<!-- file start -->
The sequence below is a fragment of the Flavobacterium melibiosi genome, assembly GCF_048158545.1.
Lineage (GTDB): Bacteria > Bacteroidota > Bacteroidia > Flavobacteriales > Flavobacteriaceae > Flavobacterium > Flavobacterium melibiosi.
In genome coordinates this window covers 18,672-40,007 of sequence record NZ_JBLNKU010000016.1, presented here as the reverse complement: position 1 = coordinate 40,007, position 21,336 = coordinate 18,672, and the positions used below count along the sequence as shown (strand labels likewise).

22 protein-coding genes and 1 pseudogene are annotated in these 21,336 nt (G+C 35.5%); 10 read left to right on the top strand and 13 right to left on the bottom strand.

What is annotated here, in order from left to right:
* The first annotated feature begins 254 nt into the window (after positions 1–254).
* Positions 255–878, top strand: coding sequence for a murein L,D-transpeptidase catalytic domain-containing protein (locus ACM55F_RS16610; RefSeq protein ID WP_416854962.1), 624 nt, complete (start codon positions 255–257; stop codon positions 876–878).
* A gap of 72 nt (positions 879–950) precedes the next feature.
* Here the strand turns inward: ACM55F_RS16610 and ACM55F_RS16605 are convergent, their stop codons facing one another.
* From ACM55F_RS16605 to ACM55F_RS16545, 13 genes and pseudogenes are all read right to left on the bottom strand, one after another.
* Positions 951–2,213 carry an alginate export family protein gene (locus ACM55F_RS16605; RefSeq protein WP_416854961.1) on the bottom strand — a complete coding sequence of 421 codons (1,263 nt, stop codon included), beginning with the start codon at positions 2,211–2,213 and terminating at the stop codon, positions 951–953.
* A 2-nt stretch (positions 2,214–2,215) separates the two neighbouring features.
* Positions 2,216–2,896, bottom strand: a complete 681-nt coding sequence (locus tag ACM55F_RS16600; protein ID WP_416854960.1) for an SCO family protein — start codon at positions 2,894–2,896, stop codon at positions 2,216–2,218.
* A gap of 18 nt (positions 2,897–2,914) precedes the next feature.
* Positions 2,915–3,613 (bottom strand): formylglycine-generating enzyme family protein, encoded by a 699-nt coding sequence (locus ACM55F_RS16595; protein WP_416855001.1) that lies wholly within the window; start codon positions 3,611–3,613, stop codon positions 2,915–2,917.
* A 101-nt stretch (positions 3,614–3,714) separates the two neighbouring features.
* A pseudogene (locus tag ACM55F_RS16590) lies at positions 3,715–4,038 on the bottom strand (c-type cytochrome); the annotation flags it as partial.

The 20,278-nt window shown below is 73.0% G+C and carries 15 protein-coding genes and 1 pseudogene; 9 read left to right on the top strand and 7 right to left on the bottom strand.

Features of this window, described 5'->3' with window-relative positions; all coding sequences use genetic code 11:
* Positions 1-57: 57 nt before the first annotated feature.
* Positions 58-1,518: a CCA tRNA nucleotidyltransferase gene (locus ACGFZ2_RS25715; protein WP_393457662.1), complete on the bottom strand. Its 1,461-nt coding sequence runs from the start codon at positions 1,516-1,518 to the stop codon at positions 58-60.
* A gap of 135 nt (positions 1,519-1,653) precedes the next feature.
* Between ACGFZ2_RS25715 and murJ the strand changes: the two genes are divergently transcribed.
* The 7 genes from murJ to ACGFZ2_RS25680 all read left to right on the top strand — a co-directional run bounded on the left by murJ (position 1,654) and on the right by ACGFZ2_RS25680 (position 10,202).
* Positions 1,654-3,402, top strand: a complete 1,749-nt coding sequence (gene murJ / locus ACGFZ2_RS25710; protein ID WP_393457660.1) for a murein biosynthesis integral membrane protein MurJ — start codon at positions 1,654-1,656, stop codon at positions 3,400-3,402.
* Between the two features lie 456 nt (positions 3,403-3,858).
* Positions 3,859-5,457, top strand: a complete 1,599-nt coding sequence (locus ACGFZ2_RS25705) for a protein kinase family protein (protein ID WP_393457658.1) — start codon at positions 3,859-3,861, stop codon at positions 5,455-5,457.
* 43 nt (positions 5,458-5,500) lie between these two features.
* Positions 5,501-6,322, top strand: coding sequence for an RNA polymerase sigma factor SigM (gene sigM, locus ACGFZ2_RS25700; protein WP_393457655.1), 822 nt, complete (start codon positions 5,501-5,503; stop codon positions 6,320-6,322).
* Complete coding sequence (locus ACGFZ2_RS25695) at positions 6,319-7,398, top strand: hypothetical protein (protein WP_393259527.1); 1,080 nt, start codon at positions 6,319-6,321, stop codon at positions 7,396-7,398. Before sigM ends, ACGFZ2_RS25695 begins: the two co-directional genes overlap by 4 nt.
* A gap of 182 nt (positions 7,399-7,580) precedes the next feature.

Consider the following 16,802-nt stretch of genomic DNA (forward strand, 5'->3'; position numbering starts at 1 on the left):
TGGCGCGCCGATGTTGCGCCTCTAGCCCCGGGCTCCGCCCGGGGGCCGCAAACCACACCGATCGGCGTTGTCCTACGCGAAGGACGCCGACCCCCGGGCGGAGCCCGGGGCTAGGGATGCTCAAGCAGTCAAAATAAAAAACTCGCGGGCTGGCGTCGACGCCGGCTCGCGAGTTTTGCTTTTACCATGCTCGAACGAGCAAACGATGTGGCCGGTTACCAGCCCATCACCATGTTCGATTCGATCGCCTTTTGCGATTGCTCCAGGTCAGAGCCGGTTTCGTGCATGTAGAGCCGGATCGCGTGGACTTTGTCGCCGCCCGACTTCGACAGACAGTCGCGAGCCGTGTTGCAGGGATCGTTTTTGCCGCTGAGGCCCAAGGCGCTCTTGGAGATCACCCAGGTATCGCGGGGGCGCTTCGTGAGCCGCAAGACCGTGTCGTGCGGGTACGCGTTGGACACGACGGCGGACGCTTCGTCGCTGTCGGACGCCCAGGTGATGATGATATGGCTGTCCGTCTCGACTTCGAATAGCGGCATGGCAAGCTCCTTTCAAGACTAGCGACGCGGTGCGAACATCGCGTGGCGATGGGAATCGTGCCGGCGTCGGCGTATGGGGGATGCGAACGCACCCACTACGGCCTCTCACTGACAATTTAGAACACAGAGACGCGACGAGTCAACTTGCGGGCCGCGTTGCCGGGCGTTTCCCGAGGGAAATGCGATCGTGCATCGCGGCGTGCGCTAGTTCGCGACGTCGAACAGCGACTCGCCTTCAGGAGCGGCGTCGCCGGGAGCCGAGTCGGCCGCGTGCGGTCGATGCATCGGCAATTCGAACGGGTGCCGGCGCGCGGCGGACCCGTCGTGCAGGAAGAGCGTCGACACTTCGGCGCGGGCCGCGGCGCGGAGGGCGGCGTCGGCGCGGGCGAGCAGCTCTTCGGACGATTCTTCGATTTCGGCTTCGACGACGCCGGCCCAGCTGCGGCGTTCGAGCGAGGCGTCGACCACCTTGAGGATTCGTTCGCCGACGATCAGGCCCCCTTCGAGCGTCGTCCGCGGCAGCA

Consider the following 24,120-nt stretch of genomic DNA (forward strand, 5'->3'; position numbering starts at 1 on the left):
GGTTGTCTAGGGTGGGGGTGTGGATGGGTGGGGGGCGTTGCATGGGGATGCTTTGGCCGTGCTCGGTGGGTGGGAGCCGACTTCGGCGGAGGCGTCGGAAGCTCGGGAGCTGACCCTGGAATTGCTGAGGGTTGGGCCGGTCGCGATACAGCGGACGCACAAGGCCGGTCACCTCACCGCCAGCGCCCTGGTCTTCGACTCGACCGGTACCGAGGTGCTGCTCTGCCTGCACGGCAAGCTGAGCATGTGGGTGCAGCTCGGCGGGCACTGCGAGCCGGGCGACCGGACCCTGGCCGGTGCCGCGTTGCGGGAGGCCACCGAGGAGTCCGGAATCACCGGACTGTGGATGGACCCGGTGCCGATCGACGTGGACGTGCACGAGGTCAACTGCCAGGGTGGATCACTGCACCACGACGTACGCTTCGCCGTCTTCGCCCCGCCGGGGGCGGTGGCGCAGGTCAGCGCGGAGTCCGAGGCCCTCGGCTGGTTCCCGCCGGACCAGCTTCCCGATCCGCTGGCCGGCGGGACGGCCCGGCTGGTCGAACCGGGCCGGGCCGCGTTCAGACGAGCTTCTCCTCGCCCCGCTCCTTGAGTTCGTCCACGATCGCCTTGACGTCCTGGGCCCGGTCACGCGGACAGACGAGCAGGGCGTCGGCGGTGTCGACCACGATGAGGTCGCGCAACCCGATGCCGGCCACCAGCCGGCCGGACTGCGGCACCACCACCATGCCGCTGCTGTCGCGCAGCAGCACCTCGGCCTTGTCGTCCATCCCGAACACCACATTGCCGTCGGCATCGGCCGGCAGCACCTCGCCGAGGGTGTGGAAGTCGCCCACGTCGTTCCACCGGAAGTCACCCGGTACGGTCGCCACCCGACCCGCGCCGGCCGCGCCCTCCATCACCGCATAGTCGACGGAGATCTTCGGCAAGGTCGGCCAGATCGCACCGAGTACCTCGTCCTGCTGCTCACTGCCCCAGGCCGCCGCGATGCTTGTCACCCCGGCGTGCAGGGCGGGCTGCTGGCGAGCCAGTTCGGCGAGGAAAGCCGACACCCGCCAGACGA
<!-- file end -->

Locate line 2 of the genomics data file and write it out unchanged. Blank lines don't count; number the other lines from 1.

Lineage (GTDB): Bacteria > Bacteroidota > Bacteroidia > Flavobacteriales > Flavobacteriaceae > Flavobacterium > Flavobacterium melibiosi.